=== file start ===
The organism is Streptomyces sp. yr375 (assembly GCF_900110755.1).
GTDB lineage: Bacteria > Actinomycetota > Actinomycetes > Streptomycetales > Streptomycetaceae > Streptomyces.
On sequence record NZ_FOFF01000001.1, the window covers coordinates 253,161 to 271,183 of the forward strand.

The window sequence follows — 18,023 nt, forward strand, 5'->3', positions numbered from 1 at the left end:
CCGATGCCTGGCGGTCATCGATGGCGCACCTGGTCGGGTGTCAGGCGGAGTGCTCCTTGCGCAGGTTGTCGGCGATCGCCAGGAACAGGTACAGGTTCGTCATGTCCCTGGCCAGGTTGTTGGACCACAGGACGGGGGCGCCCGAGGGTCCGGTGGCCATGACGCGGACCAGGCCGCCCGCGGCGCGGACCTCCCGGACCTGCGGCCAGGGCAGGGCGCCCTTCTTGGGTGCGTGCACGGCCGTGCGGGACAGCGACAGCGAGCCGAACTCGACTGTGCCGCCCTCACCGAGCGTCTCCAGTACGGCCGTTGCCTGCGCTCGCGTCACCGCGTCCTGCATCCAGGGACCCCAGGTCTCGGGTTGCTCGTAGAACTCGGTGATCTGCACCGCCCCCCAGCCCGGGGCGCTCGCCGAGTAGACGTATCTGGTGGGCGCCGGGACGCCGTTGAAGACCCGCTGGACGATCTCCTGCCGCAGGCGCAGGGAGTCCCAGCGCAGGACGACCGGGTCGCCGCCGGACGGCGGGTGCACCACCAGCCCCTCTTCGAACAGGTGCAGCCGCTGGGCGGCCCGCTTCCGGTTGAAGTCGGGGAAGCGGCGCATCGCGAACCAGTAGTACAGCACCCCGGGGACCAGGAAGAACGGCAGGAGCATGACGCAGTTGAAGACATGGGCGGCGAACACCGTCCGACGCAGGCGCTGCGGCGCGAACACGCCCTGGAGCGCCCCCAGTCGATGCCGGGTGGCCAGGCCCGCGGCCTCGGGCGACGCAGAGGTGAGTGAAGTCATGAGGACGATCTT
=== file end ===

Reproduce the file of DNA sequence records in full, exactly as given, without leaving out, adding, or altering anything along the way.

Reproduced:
The organism is Streptomyces sp. yr375 (assembly GCF_900110755.1).
GTDB lineage: Bacteria > Actinomycetota > Actinomycetes > Streptomycetales > Streptomycetaceae > Streptomyces.
On sequence record NZ_FOFF01000001.1, the window covers coordinates 253,161 to 271,183 of the forward strand.

The window sequence follows — 18,023 nt, forward strand, 5'->3', positions numbered from 1 at the left end:
CCGATGCCTGGCGGTCATCGATGGCGCACCTGGTCGGGTGTCAGGCGGAGTGCTCCTTGCGCAGGTTGTCGGCGATCGCCAGGAACAGGTACAGGTTCGTCATGTCCCTGGCCAGGTTGTTGGACCACAGGACGGGGGCGCCCGAGGGTCCGGTGGCCATGACGCGGACCAGGCCGCCCGCGGCGCGGACCTCCCGGACCTGCGGCCAGGGCAGGGCGCCCTTCTTGGGTGCGTGCACGGCCGTGCGGGACAGCGACAGCGAGCCGAACTCGACTGTGCCGCCCTCACCGAGCGTCTCCAGTACGGCCGTTGCCTGCGCTCGCGTCACCGCGTCCTGCATCCAGGGACCCCAGGTCTCGGGTTGCTCGTAGAACTCGGTGATCTGCACCGCCCCCCAGCCCGGGGCGCTCGCCGAGTAGACGTATCTGGTGGGCGCCGGGACGCCGTTGAAGACCCGCTGGACGATCTCCTGCCGCAGGCGCAGGGAGTCCCAGCGCAGGACGACCGGGTCGCCGCCGGACGGCGGGTGCACCACCAGCCCCTCTTCGAACAGGTGCAGCCGCTGGGCGGCCCGCTTCCGGTTGAAGTCGGGGAAGCGGCGCATCGCGAACCAGTAGTACAGCACCCCGGGGACCAGGAAGAACGGCAGGAGCATGACGCAGTTGAAGACATGGGCGGCGAACACCGTCCGACGCAGGCGCTGCGGCGCGAACACGCCCTGGAGCGCCCCCAGTCGATGCCGGGTGGCCAGGCCCGCGGCCTCGGGCGACGCAGAGGTGAGTGAAGTCATGAGGACGATCTT